and few civilisations have seemed as stylish as the Minoans'.
3,700 years ago,
the Minoans were pioneers of international trade.
They shipped wine, olive oil and timber
throughout the eastern Mediterranean.
At the heart of the Minoan civilisation
stood their great Palace of Knossos.
In the early 1900s,
Knossos was excavated by the British archaeologist Sir Arthur Evans.
He discovered a sophisticated city
that had frescos, aqueducts and even rudimentary plumbing.
The frescos and figures of women holding snakes up to the sky
suggest that women held a dominant position in Minoan culture.
Evans was entranced by the Minoans,
and he decided to reconstruct their city.
There's something interestingly cool and modern about the Minoan style,
something very 1920s,
and that's because it IS very 1920s.
The stonework is new and, as for the world-famous frescos,
well, they're based on fragments of Minoan art
but they've been very, very seriously worked up.
The beauties shimmying down to a beach party
with their flagons of wine
were famously described by the novelist Evelyn Waugh
as being rather like the covers of Vogue magazine.
Evans excavated and rebuilt
at a time when Europe was being torn apart by the First World War,
and he presented the Minoan civilisation as a peaceful utopia.
Evans imagined the Minoans
ruling over a gentler, more peaceful Europe,
far from the blood-soaked Europe of his own time.
The Minoan culture seemed idyllic,
but first impressions are as dangerous in history
as anywhere else.
In 1979, a darker side to the Minoans was revealed.
And that dark underside was first uncovered here at a little temple
a few miles inland from Knossos.
It seems a tiny, quiet fragment of paradise today
but when archaeologists started digging through the rubble,
they made a satisfyingly gruesome discovery.
Now, on these stones, there was some kind of altar
and on that the skeleton of a young man, about 18 years old,
and across him was lying a bronze ceremonial dagger.
The bones on the upper part of his body were white
and on the lower part black,
indicating to archaeologists that his heart had still been beating
as the blood was draining from his body.
He'd bled to death. He was a human sacrifice.
Two other bodies were discovered,
here and over here.
One was the body of a woman,
just over five foot high, of medium build,
and her hands were trying to protect her face.
Now we know that women had high status in Minoan society,
and it's possible, even probable, that she was a priestess.
Minoan society was highly developed,
but they lived in fear of the natural forces surrounding them,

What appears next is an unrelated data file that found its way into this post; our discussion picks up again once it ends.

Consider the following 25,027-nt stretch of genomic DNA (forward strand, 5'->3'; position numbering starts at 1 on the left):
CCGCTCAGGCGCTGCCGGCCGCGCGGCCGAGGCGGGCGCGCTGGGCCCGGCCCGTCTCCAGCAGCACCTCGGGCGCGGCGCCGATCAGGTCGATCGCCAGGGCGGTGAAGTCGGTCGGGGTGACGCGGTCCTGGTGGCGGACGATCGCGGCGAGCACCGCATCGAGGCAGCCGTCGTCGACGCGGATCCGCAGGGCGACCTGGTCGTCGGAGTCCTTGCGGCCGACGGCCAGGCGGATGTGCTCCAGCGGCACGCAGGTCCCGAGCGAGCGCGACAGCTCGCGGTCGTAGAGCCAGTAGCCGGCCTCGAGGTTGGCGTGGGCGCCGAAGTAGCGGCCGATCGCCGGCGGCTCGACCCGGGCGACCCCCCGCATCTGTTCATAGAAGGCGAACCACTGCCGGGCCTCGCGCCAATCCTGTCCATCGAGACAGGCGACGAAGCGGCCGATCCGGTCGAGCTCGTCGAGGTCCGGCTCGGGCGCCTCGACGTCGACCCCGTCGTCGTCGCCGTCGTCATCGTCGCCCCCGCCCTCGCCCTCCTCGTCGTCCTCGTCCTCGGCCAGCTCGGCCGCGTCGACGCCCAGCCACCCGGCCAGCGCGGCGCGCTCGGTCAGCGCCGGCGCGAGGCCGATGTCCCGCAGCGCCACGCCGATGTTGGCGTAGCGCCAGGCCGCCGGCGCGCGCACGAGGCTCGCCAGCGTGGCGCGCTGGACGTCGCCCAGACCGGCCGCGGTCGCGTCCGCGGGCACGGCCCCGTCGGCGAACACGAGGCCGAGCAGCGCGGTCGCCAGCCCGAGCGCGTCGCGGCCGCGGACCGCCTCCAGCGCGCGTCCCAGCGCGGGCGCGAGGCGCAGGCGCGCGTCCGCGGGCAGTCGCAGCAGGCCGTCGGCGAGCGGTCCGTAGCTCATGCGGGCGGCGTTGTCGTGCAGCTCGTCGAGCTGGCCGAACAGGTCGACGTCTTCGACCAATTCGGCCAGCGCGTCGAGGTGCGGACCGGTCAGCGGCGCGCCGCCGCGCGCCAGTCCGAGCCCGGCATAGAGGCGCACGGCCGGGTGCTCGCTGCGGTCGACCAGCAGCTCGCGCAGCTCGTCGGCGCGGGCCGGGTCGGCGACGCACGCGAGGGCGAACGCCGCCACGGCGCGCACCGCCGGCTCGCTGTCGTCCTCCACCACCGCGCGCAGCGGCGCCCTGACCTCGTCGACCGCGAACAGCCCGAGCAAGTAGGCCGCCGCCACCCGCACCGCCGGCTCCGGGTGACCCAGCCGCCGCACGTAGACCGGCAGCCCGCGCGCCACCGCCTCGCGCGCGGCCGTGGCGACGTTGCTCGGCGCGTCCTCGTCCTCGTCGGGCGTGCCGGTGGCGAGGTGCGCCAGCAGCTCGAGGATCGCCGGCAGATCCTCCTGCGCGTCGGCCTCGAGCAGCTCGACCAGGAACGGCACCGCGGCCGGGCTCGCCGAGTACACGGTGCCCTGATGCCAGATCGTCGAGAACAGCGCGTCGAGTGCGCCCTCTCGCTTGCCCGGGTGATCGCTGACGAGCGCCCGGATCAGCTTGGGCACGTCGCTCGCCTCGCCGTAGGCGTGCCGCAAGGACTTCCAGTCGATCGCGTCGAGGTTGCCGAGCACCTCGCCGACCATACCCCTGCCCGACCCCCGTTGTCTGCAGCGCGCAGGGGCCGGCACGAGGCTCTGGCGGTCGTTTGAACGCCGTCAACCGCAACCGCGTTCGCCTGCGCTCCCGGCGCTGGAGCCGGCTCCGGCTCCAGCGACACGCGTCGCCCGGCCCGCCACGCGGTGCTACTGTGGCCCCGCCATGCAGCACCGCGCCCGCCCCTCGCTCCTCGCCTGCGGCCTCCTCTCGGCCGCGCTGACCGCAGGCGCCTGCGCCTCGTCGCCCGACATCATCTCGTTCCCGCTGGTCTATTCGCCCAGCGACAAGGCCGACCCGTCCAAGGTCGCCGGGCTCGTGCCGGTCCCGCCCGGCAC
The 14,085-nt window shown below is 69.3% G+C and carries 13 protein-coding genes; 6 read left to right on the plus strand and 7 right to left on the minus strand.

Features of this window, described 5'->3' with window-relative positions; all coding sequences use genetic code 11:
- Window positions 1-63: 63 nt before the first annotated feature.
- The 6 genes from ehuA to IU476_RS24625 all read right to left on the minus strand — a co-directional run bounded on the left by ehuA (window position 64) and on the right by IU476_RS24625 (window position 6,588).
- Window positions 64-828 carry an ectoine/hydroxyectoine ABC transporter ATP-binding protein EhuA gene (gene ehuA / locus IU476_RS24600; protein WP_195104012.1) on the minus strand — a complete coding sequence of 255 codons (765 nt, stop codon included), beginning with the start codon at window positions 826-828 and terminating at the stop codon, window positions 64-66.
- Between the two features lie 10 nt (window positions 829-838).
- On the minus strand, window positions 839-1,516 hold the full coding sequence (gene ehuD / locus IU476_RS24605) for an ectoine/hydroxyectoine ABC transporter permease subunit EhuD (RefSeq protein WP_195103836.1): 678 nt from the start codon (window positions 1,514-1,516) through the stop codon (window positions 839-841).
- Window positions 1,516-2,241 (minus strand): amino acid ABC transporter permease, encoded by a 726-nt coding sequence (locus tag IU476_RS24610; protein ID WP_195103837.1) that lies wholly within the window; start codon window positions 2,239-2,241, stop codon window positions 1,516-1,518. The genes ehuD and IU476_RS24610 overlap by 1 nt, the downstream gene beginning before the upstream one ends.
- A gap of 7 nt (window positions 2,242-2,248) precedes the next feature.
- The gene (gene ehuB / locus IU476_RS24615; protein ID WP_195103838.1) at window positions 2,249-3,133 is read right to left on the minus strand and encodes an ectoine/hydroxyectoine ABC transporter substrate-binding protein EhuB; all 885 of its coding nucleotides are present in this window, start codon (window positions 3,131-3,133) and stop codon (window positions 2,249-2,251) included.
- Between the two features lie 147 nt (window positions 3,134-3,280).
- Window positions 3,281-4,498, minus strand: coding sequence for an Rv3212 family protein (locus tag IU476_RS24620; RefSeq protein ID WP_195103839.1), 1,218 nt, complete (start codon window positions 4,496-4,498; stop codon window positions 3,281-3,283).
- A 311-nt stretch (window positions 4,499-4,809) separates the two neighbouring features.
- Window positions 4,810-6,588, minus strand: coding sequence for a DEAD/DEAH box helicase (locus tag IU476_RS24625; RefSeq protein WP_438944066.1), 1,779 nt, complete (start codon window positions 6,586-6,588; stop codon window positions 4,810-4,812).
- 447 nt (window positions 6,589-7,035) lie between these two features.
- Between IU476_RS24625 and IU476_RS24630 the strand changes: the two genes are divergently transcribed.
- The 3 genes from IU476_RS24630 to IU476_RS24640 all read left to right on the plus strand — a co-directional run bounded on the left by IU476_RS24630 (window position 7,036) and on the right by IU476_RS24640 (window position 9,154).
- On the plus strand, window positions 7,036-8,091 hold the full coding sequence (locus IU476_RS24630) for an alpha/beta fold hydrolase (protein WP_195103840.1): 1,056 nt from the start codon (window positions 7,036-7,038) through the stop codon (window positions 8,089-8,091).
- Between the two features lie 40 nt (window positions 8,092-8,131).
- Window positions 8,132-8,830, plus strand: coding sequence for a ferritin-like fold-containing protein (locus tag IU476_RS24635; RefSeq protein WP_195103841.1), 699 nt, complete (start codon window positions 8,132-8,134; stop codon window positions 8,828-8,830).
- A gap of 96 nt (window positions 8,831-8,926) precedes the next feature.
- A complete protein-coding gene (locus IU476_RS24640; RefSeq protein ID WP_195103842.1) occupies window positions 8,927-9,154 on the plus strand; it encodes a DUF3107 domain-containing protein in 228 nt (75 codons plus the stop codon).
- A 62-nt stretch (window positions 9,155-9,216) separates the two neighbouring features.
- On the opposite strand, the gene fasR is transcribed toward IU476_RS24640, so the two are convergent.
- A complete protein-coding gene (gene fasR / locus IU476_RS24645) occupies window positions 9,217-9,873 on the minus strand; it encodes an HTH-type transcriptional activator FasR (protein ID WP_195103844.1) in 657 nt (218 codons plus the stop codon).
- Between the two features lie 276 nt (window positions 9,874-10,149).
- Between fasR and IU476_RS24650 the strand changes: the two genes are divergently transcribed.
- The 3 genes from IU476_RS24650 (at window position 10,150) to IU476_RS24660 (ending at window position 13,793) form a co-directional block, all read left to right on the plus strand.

and their desire to control nature wasn't matched by their ability.
So they responded with the ultimate religious ritual
in an attempt to appease the gods
they believed controlled the natural world.
Around 3,700 years ago,
during this gory sacrifice,
nature struck again.
Trying to police nature has always been the ultimate human challenge.
It still is.
All their attempts to placate the gods having failed,
the Minoan civilisation was devastated.
The Minoans will always be a mysterious people...
..and yet they do remind us of a fundamental truth,
which is that although the journey from caves to civilisation
had been awesome,
there would be no final victories -
certainly not over nature,
nor over the darker side of human nature.
THEY YELL RHYTHMICALLY
In the next episode...
..the first great Age of Empire...
..bold new ideas in East and West...
..and Alexander the Great.
If you'd like to know a little bit more about how the past is revealed,
you can order a free booklet called How Do They Know That?
Or go to...
..and follow the links to the Open University.
Subtitles by Red Bee Media Ltd
Andrew Marr sets off on an epic journey through 70,000 years of human history. Using dramatic reconstructions, documentary filming around the world and cutting-edge computer graphics, he reveals the decisive moments that shaped the world we live in today, telling stories we thought we knew and others we were never told.
Starting with our earliest beginnings in Africa, Marr traces the story of our nomadic ancestors as they spread out around the world and settled down to become the first farmers and townspeople. He uncovers extraordinary hand-prints left in European caves nearly 30,000 years ago and shows how human ingenuity led to inventions which are still with us today. He also discovers how the first civilisations were driven to extremes to try to overcome the forces of nature, adapting and surviving against the odds, and reveals how everyday life in ancient Egypt had more in common with today's soap operas than might be imagined.